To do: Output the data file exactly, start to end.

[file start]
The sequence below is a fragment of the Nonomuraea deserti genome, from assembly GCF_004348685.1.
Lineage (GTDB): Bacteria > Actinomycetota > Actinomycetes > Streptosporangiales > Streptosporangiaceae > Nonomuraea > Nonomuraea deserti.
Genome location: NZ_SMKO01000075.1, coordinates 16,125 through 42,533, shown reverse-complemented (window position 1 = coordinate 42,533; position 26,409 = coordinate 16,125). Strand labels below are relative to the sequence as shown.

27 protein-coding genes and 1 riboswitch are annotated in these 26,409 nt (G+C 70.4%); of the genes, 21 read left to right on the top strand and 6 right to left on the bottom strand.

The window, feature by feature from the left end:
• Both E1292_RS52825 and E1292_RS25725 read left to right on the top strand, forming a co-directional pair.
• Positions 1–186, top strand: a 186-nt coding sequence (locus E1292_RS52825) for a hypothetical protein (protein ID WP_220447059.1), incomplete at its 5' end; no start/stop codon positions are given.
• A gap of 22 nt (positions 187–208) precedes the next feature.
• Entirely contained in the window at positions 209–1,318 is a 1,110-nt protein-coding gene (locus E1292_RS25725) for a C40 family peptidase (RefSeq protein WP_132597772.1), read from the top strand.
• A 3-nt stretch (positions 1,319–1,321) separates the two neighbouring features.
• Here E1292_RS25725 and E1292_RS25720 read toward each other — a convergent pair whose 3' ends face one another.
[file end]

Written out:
The sequence below is a fragment of the Nonomuraea deserti genome, from assembly GCF_004348685.1.
Lineage (GTDB): Bacteria > Actinomycetota > Actinomycetes > Streptosporangiales > Streptosporangiaceae > Nonomuraea > Nonomuraea deserti.
Genome location: NZ_SMKO01000075.1, coordinates 16,125 through 42,533, shown reverse-complemented (window position 1 = coordinate 42,533; position 26,409 = coordinate 16,125). Strand labels below are relative to the sequence as shown.

27 protein-coding genes and 1 riboswitch are annotated in these 26,409 nt (G+C 70.4%); of the genes, 21 read left to right on the top strand and 6 right to left on the bottom strand.

The window, feature by feature from the left end:
• Both E1292_RS52825 and E1292_RS25725 read left to right on the top strand, forming a co-directional pair.
• Positions 1–186, top strand: a 186-nt coding sequence (locus E1292_RS52825) for a hypothetical protein (protein ID WP_220447059.1), incomplete at its 5' end; no start/stop codon positions are given.
• A gap of 22 nt (positions 187–208) precedes the next feature.
• Entirely contained in the window at positions 209–1,318 is a 1,110-nt protein-coding gene (locus E1292_RS25725) for a C40 family peptidase (RefSeq protein WP_132597772.1), read from the top strand.
• A 3-nt stretch (positions 1,319–1,321) separates the two neighbouring features.
• Here E1292_RS25725 and E1292_RS25720 read toward each other — a convergent pair whose 3' ends face one another.